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Can Decentralized Social Media Redefine Online Community Engagement?

Decentralized social media (DeSo) is a concept that is looking to stir up the digital landscape and promises to redefine how we connect online.

Meanwhile, traditional social media as we know it today is a vibrant hub of community engagement. It is a space where ideas flourish and voices are heard. But as we scroll through our feeds, a question lingers: Is there a better way to do this?

We now stand at the cusp of a revolution that promises to hand the reins back to the users.

The push towards DeSo arises from a growing discontent with how major companies manage privacy, political bias, user autonomy, and harmful content on their platforms.

What is this decentralization about? Unlike centralized platforms, they use independent servers or blockchain, giving users more control and transparency. This leads to better ownership and management of personal data and content.

Illusion of Ownership on Social Media

Users often overlook the fact that they don’t really own their social media content, noted Arie Trouw, CEO at XY Labs.

“Instagram photos, tweets, and Facebook posts all live on centralized servers owned by private companies – companies that could choose to pull the plug at any time,” he said.

“Decentralized social media projects upend these absurd norms and grant users sovereignty over the content they create. Users are typically able to store their posts on their own private servers, protecting them from data collection and preserving them from deletion.”

Mastodon, a federated social network, and Steem, operating on a social blockchain, serve as notable examples. And just this week, Jack Dorsey-backed Bluesky opened its doors to all users by lifting invite-only restrictions.

The buzz surrounding decentralized social media is certainly palpable. Still, these platforms might be trickier to navigate and may not have all the cool features you’d find on mainstream social media.

Lessons from Web2

The industry is actually just getting started, and is still in experimental phase — kind of like the early days of Web2 back in the 2000s.

Christian Quiver, CEO of decentralized social networking platform League.Tech, said that during that time, there wasn’t a clear winner between Facebook, MySpace, and other platforms.

“Ultimately, with that generation of centralized systems, what we saw play out were platforms that ended up being extractive in terms of user data and a lack of user monetization,” he said.

In Web3, creators can earn from their audience without relying on ads or data mining, fostering trust in a decentralized space, he added.

Overcoming Adoption Hurdles

Users will likely adopt new social media formats if they provide a great user experience and valuable features. Christopher Bouzy, CEO of microblogging site Spoutible, noted that most users prioritize functionality, user interface, and ease of use over the technical aspects of platforms.

“Decentralized platforms, by virtue of their nature, tend to involve a learning curve and can present challenges in achieving the seamless experience provided by their centralized counterparts. This aspect can be a significant barrier to widespread adoption,” he said.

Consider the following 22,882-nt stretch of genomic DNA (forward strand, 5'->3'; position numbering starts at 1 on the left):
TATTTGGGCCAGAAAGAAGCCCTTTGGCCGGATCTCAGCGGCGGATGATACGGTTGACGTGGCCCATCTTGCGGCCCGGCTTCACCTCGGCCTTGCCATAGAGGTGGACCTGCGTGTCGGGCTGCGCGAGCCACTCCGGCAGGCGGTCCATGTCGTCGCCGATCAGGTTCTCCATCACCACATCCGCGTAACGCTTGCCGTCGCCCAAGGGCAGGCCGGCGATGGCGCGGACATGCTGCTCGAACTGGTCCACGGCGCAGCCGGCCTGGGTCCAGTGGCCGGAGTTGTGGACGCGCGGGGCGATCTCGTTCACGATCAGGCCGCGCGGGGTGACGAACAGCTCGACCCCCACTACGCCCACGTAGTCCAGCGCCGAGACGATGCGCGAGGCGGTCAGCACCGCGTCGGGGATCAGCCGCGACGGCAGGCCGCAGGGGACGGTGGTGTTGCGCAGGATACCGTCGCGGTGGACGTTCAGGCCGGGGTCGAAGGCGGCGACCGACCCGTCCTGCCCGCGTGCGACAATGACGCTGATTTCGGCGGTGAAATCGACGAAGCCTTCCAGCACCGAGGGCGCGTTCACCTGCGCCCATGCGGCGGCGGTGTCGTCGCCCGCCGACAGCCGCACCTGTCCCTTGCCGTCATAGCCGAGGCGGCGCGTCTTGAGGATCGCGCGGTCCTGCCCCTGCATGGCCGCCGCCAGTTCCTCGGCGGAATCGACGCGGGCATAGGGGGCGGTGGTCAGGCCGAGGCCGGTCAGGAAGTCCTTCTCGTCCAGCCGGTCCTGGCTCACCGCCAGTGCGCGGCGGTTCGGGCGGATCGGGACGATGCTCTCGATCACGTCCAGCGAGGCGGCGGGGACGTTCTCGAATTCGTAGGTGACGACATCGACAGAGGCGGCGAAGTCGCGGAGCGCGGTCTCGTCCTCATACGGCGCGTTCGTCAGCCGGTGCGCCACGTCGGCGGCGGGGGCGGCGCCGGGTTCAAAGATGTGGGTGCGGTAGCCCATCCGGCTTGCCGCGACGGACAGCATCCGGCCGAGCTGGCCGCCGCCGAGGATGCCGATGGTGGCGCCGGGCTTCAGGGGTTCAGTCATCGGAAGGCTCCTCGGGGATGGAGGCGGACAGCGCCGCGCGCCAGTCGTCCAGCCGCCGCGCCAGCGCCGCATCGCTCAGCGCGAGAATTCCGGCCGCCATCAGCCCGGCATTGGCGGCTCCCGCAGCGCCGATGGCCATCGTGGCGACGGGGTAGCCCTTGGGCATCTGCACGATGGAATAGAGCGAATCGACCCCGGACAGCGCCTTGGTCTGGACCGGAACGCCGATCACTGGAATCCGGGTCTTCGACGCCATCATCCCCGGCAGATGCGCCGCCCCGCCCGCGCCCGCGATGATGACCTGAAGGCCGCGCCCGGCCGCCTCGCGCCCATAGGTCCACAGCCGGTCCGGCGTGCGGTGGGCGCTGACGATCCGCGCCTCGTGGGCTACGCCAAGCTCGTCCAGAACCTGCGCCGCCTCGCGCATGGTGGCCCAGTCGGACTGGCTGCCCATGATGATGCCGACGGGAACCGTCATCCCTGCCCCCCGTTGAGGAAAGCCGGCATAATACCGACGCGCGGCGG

Juan Bruce, co-founder of Web3 social media firm DSCVR, agreed, emphasizing the importance of providing a user experience that matches or surpasses that of traditional centralized social networks.

“Users need to have a compelling reason to shift their time and engagement from a traditional network to a decentralized alternative, and one of the key aspects to this is offering incentives that are uniquely powered by blockchain networks,” he said.

He also underscored the necessity for these networks to run on high-performing blockchains like Solana, which can facilitate inexpensive and rapid transactions.

The Financial Viability of DeSo

DeSo platforms should consider new revenue models like SocialFi and modest subscription fees for added features and experiences.

While they looks promising, these hasn’t really been put to the test yet. And whether they can make money in the long run is still up in the air.

Kevin Lu, CEO of Friendzone, a platform that plans to debut on Polygon, said: “For a decentralized social media application to sustain itself financially, it must build intrinsic value and utility beyond mere speculation which we haven’t seen yet.”

Friendzone, a decentralized social app, has announced its launch on the Polygon PoS ecosystem, marking a significant milestone in the evolution of Web3 social applications.

Spearheaded by veterans from Band Protocol, Synthetix, and Koinly, Friendzone

— BitcoinWorld Media (@ItsBitcoinWorld) February 8, 2024

He pointed to the emergence of platforms like Farcaster, offering an open protocol for integrated social media functions. Similarly, Lens provides a decentralized social graph, and Friendzone offers a modular protocol for value accrual.

These platforms address critical issues of ownership, transparency, verifiability, and incentives. Incumbents struggle or are unwilling to resolve these issues.

Ryan Lee, chief analyst at Bitget Research, said that DeSo platforms primarily depend on the liquidity of their native tokens for monetization. According to him, these platforms must first prioritize user-friendly mobile features to achieve significant monetization.

“DeSo gives control back to the content creators and viewers — both in terms of monetization and censorship,” he said.

Although DeSo seems promising, overcoming challenges related to financial sustainability, governance, regulations, and user experience is crucial for realizing its full potential.

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